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In northern India, including Delhi, life expectancy shrivels by around nine years from breathing filthy air, a situation that can be reversed only through drastic policy changes and action

A view of Indian Parliament in New Delhi blanketed in smog (Photo by Alamy)

A view of Indian Parliament in New Delhi blanketed in smog (Photo by Alamy)

Nearly two billion people living in South Asia may have their lives cut short by more than five years unless radical action is taken to reduce air pollution in the region, says a new report.

Air pollution is a bigger killer than the Covid-19 pandemic and will continue to remain so unless there is strong and sustained policy action to tackle the problem, according to the Air Quality Life Index 2020 Annual Report published by the Energy Policy Institute of University of Chicago (EPIC).

Globally, filthy air has been reducing life expectancy by two years on average over the past two decades as improvements in some countries have been balanced out by worsening conditions in others, the report said.

“Though the threat of coronavirus is grave and deserves every bit of the attention it is receiving, embracing the seriousness of air pollution with a similar vigour would allow billions of people around the world to lead longer and healthier lives,” said economist Michael Greenstone, co-creator of Air Quality Life Index (AQLI) at EPIC.

Countries in South Asia are the worst affected by this stubborn problem. Pakistan, India, Nepal and Bangladesh have seen a 44% rise in air pollution in the past two decades. About a quarter of the global population lives in these four countries. They make up 60% of the life years lost to pollution.

Bangladesh has emerged as the world’s most polluted country, where 161 million people live in areas where particulate pollution far exceeds standards set by the World Health Organisation. As a result, life expectancy is reduced by 6.2 years, the EPIC report said.

In India, the second worst nation in terms of air quality, people lose an average of 5.2 years of their lives relative to how long they would live if WHO standards were met. Even if India’s national standards (more lax than those of the WHO) are met, people would live 2.3 years longer, the report said.

Scary situation

The situation is even more frightening in some parts of India. Air pollution shortened lives by 9.4 years in national capital Delhi and by 8.6 years in Uttar Pradesh, the most polluted state where nearly 250 million residents are affected, the report said.

A quarter of India’s population is exposed to pollution levels not seen in any other country, with 248 million residents of northern India on track to lose more than eight years of life if current pollution levels persist.

Residents of Delhi could see 9.4 years added to their lives if pollution were reduced to meet the WHO guideline and 6.5 years if air pollution levels met India’s national standards.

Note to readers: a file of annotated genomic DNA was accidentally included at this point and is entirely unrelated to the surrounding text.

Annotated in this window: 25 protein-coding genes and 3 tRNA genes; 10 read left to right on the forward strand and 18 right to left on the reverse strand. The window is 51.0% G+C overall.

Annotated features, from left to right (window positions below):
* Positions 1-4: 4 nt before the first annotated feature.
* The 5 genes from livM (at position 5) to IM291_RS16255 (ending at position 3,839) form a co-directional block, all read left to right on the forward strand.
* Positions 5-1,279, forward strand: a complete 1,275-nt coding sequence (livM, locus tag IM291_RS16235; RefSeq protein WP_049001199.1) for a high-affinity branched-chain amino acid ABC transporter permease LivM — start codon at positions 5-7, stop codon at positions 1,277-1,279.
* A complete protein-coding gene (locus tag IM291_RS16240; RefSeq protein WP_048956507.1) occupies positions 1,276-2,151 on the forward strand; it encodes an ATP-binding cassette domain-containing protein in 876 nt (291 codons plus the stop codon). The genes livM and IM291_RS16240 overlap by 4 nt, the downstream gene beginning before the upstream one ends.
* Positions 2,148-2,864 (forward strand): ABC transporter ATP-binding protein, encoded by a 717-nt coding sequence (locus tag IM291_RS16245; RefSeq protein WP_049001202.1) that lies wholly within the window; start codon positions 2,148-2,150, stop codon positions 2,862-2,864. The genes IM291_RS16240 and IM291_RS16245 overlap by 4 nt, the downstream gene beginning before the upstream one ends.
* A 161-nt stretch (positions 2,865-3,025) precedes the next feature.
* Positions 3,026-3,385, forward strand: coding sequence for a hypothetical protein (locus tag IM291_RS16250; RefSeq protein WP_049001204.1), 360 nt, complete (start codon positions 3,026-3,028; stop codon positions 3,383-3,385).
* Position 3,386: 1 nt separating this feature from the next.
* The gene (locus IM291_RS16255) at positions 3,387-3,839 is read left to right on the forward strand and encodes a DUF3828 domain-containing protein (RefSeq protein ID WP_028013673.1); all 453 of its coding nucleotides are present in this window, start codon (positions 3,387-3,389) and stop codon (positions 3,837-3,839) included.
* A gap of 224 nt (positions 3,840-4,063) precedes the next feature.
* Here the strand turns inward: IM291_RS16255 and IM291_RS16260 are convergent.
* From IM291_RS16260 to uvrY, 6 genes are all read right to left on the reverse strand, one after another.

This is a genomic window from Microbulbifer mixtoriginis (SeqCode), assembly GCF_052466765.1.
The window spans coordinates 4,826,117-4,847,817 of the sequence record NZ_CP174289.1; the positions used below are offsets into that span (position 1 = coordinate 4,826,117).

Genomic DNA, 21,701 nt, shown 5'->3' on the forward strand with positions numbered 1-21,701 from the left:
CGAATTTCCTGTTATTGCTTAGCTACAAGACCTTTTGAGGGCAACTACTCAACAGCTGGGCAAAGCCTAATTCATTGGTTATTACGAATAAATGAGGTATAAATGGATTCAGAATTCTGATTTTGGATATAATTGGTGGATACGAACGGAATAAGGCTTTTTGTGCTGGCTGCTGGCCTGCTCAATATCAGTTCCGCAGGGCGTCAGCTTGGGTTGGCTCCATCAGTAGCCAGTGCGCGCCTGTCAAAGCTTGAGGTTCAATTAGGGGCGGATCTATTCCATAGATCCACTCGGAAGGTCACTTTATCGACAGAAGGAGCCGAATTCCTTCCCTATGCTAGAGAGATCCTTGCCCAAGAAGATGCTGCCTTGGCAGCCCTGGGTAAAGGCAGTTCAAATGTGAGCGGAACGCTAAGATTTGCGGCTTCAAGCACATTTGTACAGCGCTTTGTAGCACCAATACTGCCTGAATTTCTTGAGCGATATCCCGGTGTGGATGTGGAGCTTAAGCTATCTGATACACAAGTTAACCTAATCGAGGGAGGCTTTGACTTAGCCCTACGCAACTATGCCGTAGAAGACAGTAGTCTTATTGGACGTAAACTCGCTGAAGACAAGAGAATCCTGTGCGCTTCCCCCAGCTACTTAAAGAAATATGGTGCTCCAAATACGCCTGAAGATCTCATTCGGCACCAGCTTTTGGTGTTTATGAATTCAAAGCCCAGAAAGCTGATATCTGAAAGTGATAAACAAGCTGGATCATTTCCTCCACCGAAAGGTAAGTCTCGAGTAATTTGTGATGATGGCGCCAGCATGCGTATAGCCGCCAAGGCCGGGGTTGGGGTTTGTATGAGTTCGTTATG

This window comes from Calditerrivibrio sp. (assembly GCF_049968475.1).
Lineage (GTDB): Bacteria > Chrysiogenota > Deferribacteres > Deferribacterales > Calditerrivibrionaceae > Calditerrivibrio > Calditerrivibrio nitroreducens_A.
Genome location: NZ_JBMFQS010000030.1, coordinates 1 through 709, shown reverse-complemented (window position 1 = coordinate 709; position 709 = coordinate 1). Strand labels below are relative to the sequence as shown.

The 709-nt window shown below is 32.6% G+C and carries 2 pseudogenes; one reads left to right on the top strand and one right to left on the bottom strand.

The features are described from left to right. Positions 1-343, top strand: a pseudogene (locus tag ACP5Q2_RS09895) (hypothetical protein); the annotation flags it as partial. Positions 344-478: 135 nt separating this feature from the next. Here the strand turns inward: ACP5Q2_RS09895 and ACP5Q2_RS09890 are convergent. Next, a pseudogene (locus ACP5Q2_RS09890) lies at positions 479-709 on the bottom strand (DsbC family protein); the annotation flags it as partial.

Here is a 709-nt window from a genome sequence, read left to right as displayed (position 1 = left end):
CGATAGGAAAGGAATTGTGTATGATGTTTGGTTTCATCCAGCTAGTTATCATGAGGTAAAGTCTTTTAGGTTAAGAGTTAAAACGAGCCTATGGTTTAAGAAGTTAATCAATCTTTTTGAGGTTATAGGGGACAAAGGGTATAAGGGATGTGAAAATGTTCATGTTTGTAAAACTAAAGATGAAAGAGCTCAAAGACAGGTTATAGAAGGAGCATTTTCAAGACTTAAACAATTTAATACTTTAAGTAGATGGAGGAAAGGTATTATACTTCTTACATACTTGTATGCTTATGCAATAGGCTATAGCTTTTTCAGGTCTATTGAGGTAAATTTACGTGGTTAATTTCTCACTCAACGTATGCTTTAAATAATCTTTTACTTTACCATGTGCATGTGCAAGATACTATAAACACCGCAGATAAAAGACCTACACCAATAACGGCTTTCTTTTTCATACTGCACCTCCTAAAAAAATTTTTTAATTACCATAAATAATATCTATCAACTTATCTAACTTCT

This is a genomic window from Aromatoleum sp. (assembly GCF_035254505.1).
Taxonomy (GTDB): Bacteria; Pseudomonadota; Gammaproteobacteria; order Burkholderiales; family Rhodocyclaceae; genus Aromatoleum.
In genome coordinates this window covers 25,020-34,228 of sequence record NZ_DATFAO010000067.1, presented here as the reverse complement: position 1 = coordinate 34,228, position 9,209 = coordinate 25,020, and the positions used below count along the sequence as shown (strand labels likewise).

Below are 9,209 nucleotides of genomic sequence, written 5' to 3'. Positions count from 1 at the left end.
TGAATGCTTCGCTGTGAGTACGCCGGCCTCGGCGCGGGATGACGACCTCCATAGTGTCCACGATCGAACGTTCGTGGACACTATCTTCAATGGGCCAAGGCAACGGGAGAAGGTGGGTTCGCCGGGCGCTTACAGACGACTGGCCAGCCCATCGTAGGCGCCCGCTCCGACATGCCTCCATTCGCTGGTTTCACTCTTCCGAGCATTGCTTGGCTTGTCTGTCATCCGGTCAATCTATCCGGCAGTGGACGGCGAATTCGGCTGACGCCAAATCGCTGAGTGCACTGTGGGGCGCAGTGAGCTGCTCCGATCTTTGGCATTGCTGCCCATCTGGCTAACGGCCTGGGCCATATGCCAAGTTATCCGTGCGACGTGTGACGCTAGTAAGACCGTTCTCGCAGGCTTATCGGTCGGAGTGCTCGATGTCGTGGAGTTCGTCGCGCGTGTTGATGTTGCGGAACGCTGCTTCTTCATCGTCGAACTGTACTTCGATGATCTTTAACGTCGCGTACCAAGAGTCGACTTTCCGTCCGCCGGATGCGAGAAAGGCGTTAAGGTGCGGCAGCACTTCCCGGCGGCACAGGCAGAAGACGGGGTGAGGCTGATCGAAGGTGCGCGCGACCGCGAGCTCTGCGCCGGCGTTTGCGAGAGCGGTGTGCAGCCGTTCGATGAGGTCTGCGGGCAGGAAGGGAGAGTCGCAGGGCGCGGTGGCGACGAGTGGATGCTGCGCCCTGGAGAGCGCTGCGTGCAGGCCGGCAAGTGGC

Potential gain in life expectancy through permanently reducing PM2.5 from 2018 concentration to the WHO Guideline in 10 largest Indian cities (Source: EPIC)

Potential gain in life expectancy through permanently reducing PM2.5 from 2018 concentration to the WHO Guideline in 10 largest Indian cities (Source: EPIC)

Particulate pollution has sharply increased over time, the EPIC report said. Since 1998, average annual particulate pollution in India has increased 42%, cutting 1.8 years off the life of the average resident over those years.

In recent years, India has started recognising that air pollution is a grave problem. In 2019, the federal government announced the National Clean Air Programme (NCAP), which aims to reduce particulate pollution by 20-30% relative to 2017 levels by 2024.

If India does achieve and sustain this reduction, it would lead to remarkable health improvements, the report said. It would lead to a nationwide reduction of 25%. The midpoint of the NCAP’s target would increase India’s national life expectancy by 1.6 years, and by 3.1 years for residents of Delhi, EPIC said.

The AQLI is a pollution index that translates particulate air pollution into its impact on life expectancy. Developed by Greenstone and his team at EPIC, the AQLI is derived from recent research that quantifies the causal relationship between long-term human exposure to air pollution and life expectancy.

Air pollution has a deadly effect on the heart, lungs and other systems, impacting life expectancy more than communicable diseases like tuberculosis and HIV/AIDS, behavioural killers like smoking, and even war, the report said.

The report pointed out that three-quarters of the world’s reductions in pollution have come from China since they began a war against pollution in 2013. China has reduced pollution by nearly 40% in five years, adding about two years to the average life expectancy if the reductions are sustained.

It took several decades and recessions for the United States and Europe to achieve the same pollution reductions that China accomplished in five years while continuing to grow its economy.

“The reality is that no shot in the arm will alleviate air pollution,” Greenstone said. “The solution lies in robust public policy.”


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